Time to walk the Open tightrope at Troon

Just ask the players. The Open Championship test is like no other because unlike the one-dimensional bomb-and-putt target golf they play for the rest of the year, links courses offer so much variety, and they demand so much more from a player’s arsenal, like the forgotten skills of imagination and shot creativity.

Where else does nature have such a profound impact on your prospects? Where else is the time of your draw so critical? Where else can you play an almost unreachable par four one day only to drive it the next? Where else must the players truly appreciate the bounce of a ball, the swirling wind or the fact that keeping the ball along the ground may be your best option?

From a player’s perspective, it is hard to process all of this information so quickly. It’s hard to trust yourself when there are no visible targets, like trees to line up off. It’s hard to judge the impact of a cross wind especially when you have to start a ball over unplayable gorse bushes or penal pot bunkers and trust that the wind will play its part. And then there is just the pure unfairness of it all — the perfectly hit shot that catches a gust of wind and makes you look like a complete novice.

The experienced Adam Scott knows all about the perils of playing links golf, having been unceremoniously humbled, as recently as 2012, when blowing a four-shot lead on the 15th hole of the final round of the Open at Lytham St Annes.

These days, with so much competition, it is very difficult to win a tournament, let alone a major championship. Given that the two most successful golfers of all time, Jack Nicklaus and Tiger Woods, have a career winning percentage of approximately, 16 and 25%, it gives you an understanding of just how hard it actually is to win one of only four major championship annually.

The great golf writer Charles Price described the challenge perfectly, when he compared it to walking a tightrope. “Ordinary golf… is like walking a tightrope when it’s just off the ground. Tournament golf is when they raise the rope to 60 feet. Championship golf is when they take the net away.”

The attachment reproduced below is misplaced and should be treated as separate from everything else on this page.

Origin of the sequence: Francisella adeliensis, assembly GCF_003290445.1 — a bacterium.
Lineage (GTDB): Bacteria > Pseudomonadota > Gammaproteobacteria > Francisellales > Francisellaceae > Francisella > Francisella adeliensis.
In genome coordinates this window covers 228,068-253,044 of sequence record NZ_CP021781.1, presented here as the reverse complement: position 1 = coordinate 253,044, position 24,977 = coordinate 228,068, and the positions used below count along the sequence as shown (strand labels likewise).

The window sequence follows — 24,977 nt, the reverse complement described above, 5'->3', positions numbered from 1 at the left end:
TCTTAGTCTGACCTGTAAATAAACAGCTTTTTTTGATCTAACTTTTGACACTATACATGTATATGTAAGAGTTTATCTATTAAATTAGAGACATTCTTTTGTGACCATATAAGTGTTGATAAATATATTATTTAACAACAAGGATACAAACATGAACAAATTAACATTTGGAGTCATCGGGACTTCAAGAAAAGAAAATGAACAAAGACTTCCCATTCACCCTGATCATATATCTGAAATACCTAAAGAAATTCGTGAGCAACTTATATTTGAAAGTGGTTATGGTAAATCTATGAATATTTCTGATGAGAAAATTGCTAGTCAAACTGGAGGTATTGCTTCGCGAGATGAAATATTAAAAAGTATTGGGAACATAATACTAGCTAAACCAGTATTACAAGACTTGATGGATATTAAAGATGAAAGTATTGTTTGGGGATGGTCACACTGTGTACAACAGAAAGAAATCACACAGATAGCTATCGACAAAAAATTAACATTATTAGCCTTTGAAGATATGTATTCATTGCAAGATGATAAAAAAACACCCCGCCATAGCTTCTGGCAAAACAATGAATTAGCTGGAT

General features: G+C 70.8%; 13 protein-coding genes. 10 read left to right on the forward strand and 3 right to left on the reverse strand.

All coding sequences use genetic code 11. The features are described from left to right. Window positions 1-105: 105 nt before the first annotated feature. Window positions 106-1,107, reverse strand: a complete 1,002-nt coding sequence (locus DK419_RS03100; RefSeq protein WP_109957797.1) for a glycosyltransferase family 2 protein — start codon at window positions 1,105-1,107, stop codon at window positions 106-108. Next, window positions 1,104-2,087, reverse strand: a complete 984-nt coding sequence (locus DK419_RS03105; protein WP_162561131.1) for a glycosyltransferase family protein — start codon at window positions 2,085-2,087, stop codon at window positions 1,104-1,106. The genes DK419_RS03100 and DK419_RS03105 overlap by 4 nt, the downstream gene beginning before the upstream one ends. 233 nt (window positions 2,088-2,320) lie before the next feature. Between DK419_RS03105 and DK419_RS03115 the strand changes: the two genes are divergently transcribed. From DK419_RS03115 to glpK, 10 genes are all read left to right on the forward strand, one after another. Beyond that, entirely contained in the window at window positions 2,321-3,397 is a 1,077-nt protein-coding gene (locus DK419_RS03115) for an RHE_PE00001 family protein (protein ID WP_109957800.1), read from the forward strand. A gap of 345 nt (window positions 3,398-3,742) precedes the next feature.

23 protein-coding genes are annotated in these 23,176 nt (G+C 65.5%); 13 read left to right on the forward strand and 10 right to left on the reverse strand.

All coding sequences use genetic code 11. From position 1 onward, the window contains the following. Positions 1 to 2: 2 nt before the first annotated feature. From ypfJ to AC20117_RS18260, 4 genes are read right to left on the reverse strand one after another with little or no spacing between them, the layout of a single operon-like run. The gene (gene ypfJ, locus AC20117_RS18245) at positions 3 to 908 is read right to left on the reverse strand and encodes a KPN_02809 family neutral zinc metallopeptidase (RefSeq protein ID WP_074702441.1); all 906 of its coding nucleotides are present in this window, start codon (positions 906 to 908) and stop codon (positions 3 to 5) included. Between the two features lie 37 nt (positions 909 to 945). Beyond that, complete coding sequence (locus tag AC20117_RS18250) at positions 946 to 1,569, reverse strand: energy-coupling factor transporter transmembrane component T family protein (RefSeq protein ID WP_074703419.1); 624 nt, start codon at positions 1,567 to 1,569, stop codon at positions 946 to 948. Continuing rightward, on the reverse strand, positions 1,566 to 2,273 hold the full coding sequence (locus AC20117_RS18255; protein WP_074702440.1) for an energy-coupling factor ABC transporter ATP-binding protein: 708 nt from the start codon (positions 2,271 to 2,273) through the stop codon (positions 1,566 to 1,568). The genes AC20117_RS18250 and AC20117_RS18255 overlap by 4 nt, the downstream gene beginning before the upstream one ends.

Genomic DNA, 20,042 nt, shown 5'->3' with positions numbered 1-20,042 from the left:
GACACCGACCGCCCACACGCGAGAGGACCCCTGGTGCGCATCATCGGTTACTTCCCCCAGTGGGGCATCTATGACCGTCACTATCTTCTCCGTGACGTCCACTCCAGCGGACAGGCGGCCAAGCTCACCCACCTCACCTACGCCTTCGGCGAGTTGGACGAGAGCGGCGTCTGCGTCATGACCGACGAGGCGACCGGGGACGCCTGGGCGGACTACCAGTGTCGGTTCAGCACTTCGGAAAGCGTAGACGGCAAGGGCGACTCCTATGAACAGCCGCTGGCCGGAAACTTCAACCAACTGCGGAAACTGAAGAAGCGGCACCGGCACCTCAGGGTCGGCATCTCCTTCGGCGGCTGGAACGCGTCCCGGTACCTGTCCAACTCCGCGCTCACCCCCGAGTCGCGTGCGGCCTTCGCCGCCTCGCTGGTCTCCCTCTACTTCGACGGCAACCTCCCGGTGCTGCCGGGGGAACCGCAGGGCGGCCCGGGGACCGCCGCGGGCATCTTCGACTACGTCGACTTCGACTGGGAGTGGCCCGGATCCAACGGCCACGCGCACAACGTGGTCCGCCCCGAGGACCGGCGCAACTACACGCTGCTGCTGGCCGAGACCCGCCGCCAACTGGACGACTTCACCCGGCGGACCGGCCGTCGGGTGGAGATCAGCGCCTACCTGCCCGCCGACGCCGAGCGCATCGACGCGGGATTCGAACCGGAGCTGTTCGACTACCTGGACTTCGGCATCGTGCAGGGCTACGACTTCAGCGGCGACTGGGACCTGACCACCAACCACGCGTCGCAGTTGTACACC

In championship golf, there is no room for error. No one remembers who finishes second. Playing for a place in history can be an overwhelming burden but success in major championships is how the greatest players measure their careers.

This week only one man can win, so favourites aside, who of the “outsiders” has a real opportunity to climb that mountain and mingle with the game’s most accomplished players by winning their first major championship this week?

More and more, golf is becoming a young man’s game, with players 35 or younger winning three-quarters of all majors since 1960.

Putting is mostly a young man’s game. So too is power.

It’s somewhat surprising, then, that the average age of a major champion is still 32, which suggests that experience still counts for an awful lot.

Many of the best golfers of the last half-century stopped winning majors in their early 30s, players like Arnold Palmer (34), Tom Watson (33), and Seve Ballesteros (31). Even the great Tiger Woods won his last major at 32.

Sure, there are always exceptions in golf, like Ernie Els’s victory at 42 in 2012, but it should be noted that statistically, players like our own Pádraig Harrington and indeed Els this week have less than a 10% chance of winning. So who has the experience, the shot-making skills, the patience as well as the ability to win this week?

Sergio Garcia, 36

Twice a runner-up at the Open, he has all the ability. His form is good and Troon places a huge emphasis on accuracy off the tee box. His short game is back to somewhere near his best, so it should allow him to take advantage of the small greens. But has he the temperament to win? He vanished, all too easily, down the stretch at Oakmont but the Open Championship still represents his best opportunity to win a first major.

Shane Lowry, 29

Still a novice when it comes to competing for majors, but his win in last year’s WGC in Ohio and brilliant performance in last month’s US Open suggests he is now comfortable competing with the very best.

That said, his game is still dogged with inconsistencies, more a result of a loss of concentration than anything else. His US Open experience will have told him a lot; especially that he needs to trust himself, so he needs to show a little more “flow and trust” in his ability, especially his short game.

Ricky Fowler, 27

Although his form is indifferent, Fowler has proven his big game temperament time and again. He has all the shots so he will love the challenge that Troon presents. Should he find his form, then expect him to dominate the small putting surfaces. My biggest concern is that he is usually a slow starter so he needs to take some chances. He has nothing to lose but plenty to gain.

Henrik Stenson, 40

The elder statesman, this week represents one of his final opportunities to really contest for a major championship. He has form at previous Opens and his accuracy and sound course management could prove a winning formula. His putting is always a concern but the slower surfaces should help.

Branden Grace, 28

Destined to win many majors before his career ends. He has already had his chances, like at Chamber’s Bay. His game is simple with very few faults. His mind is also very good so expect the experience gained in recent years to count in the very near future.

While all these players know a victory this week will define their careers, its imperative they don’t get caught up in making the occasion almost too important. The real challenge will be whether or not they can use the Open Championship to define themselves, by summoning up the ability to deliver their best performance, when all around are trying to do the same.


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